It’s T-minus six days until Halloween. If you’re here that means you’re back for more of Mammoth Gamers’ playlist of Halloween-themed music. We’re here in day number four now. What a great time to reflect on moments in gaming that sent shivers down our spines. Let’s see what today’s list holds.
Dark Hallways – Luigi’s Mansion
Maybe I should credit Luigi’s Mansion for the sole cause why I can’t hold up to jumpscares very well. They may not be as jarring as the jumpscares from, say, the Five Nights at Freddy’s series, but that didn’t make the mansion in Luigi’s solo outing any less nerve-wracking. Rooms and hallways in the mansion are always dark the first time you see them. With ghosts hiding in plain sight, it was practically impossible to determine when they would suddenly appear from nowhere. The main theme of Luigi’s Mansion is now synonymous with the green-clad plumber. Its use of heavy strings captures the dreary mood of Luigi’s surroundings. Luigi’s Mansion was the first game I played when I got my GameCube, and I’ll never forget how surprised I was to hear Luigi hum nervously to his game’s own music. Scary? A little. Hilarious? Most definitely. Here’s to the coming of Luigi’s Mansion 3.
Clock Town (Final Hours) – The Legend of Zelda: Majora’s Mask
The Legend of Zelda: Majora’s Mask is already one freaky trip of a Zelda game. Truth be told, whenever the subject of this particular Zelda game comes up I get a slight chill. Majora’s Mask is all about atmosphere. There’s a calm sense of dread over the land of Termina, to put it mildly. Almost as if the people living in this land have no idea that their own doom is literally upon them. Players are free to look up into the sky any time they wish. There they’ll see a moon with a manic look on its face, inching ever closer to collapse upon Clock Town. The entire game has a three-day cycle that Link can time travel back to the beginning of. On the first day, the theme of Clock Town is merry and jolly, but it’s the final day that has a most depressing theme. It really does emanate the feeling that all hope is lost, and all living things are about to meet a painful, fiery end. And yet, it’s the dreaded toll of the clock tower’s bell that frightens me the most.
Clock Tower – Disney’s Epic Mickey
While we’re on the subject of clock towers being an appropriate scary setting in video games, this particular one from Disney’s Epic Mickey was both trippy and a trip down memory lane. Firstly, at the time the game came out, I loved the entire idea of putting a dystopian spin on the world’s most recognizable cartoon character. Disney’s Epic Mickey took the idea of, “What if Disneyland and Wonderland were smashed together”, and went wild with it. Long before Five Nights at Freddy’s made animatronics the stuff of nightmares, just Google image search Daisy, Donald, and Goofy to see how warped Disney Interactive got. That’s the tone they went with for the clock tower in this part of the game. The tower has long-reaching arms to smash and grab at Mickey. The twisted look on its face is even more alarming. However, the most spine-tingling thing about this encounter is the distorted take on the memorable song, “It’s a Small World (After All).”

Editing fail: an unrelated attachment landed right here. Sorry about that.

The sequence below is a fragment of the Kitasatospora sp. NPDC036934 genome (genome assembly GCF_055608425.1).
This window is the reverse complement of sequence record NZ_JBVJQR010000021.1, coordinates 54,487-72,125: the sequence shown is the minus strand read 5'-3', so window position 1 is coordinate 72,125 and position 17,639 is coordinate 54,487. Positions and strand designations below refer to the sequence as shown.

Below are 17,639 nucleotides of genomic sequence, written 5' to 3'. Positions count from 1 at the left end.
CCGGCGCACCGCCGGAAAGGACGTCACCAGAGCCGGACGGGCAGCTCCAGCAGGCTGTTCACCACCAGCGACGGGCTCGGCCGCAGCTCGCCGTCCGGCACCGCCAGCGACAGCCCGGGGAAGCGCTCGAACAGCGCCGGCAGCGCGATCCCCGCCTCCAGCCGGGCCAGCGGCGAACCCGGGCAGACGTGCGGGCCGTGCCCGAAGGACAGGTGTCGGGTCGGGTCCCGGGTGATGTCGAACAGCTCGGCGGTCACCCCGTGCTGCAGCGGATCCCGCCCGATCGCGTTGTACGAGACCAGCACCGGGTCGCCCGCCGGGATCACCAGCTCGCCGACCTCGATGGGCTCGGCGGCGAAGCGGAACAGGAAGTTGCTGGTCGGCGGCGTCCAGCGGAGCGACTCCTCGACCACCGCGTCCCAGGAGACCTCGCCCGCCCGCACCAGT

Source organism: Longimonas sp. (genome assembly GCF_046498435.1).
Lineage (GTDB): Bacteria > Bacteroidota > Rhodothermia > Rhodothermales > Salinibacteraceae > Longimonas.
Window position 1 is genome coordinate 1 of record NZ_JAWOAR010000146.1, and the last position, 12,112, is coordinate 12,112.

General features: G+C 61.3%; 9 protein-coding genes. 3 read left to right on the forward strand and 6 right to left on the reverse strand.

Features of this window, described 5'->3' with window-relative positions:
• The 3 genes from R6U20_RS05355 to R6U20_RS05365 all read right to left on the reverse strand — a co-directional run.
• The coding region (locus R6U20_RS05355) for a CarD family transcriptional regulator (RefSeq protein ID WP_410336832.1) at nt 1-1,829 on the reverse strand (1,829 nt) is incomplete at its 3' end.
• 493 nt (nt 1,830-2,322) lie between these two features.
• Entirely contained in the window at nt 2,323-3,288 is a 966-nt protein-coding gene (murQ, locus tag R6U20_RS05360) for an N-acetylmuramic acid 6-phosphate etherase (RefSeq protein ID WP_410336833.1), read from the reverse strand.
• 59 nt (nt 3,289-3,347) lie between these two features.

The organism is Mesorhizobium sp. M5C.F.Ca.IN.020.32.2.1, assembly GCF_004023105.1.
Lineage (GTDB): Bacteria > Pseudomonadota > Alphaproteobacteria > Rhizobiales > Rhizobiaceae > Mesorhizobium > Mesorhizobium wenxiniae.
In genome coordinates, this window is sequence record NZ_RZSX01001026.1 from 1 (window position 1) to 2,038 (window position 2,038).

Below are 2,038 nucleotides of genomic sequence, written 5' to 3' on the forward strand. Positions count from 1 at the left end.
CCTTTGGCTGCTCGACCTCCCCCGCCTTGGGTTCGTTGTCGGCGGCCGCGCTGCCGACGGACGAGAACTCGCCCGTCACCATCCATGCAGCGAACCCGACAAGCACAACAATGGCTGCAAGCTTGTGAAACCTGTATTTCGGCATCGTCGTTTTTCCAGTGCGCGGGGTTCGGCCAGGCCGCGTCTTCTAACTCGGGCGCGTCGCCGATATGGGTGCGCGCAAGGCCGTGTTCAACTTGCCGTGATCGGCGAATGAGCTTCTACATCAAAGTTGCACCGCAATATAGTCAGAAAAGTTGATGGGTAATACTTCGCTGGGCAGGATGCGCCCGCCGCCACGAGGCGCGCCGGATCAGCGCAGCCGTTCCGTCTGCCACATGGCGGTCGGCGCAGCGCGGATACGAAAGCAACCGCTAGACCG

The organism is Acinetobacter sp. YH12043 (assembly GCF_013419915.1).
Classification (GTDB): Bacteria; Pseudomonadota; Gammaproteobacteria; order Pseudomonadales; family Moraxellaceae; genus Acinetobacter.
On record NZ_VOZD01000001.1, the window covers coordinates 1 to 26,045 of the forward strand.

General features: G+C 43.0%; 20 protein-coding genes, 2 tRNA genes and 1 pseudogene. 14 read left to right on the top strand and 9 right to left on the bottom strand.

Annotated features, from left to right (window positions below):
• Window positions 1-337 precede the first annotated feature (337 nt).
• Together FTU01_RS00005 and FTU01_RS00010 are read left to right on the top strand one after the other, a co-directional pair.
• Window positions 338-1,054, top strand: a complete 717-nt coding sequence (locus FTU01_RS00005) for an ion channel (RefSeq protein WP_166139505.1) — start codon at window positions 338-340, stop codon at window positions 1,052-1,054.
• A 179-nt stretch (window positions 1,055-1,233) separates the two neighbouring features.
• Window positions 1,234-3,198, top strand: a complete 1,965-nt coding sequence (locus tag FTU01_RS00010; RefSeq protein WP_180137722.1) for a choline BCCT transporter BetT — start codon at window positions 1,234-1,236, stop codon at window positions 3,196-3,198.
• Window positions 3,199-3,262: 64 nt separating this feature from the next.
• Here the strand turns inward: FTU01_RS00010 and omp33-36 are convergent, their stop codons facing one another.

Don’t Cry, Jennifer – Clock Tower
Seriously, what is it with clock towers and using them to horrific lengths? I kid you not, it’s now just dawning on me that this particular setting has been used to great effect among several good scary games. That brings us to Clock Tower, and what you might regard as one of the early pioneers in the survival-horror genre. Clock Tower released on the Super Famicom exclusively in Japan, while a remake of sorts did come to North America for the original PlayStation. It’s the Super Famicom version, however, that pushed the 16-bit console to its limits. Jennifer Simpson, and a few other girls, have been adopted by the Barrows family and the group goes to the Barrows mansion to begin their next chapter. Jennifer soon finds that the other girls have mysteriously gone missing. One of them is killed by the Scissorman and Jennifer must avoid him at all costs as she finds a way to escape the mansion. The theme of the Scissorman is a jump scare in itself. It signals his pursuit, which could happen at any moment. Whether he crashes through a window, busts down a door, or (hilariously) hides behind a curtain, the mad dash to escape from his snapping scissors never ceases to thrill.
Midna’s Lament – The Legend of Zelda: Twilight Princess
While not necessarily scary or very frightening, I do believe that a lament can be used to great effect. That is especially true of Midna’s Lament from The Legend of Zelda: Twilight Princess. Midna is of the Twili, a people that dwell within the Twilight Realm and, thus, cannot survive in the pure light in the Kingdom of Hyrule. Not only has Zant usurped the throne from Midna, and not only has he transformed her into the shape of an imp, he also curses her body and forces her to assume a shape in the harsh light. Because of this, Midna slowly begins to die. Link, also cursed in his Wolf form, must make a long and arduous journey to Hyrule Castle where, hopefully, Princess Zelda can save Midna’s life. The entire race to save Midna has her clinging on for dear life. The lament is played beautifully through piano. It’s a moment that’s as tragically beautiful today as it was the first time I experienced it many years ago.
Thanks again for tuning in to Mammoth Gamers’ Halloween-themed music playlist! If you’re only just checking out our countdown to Halloween, be sure to check out the playlists from previous days. Tune in for more next time!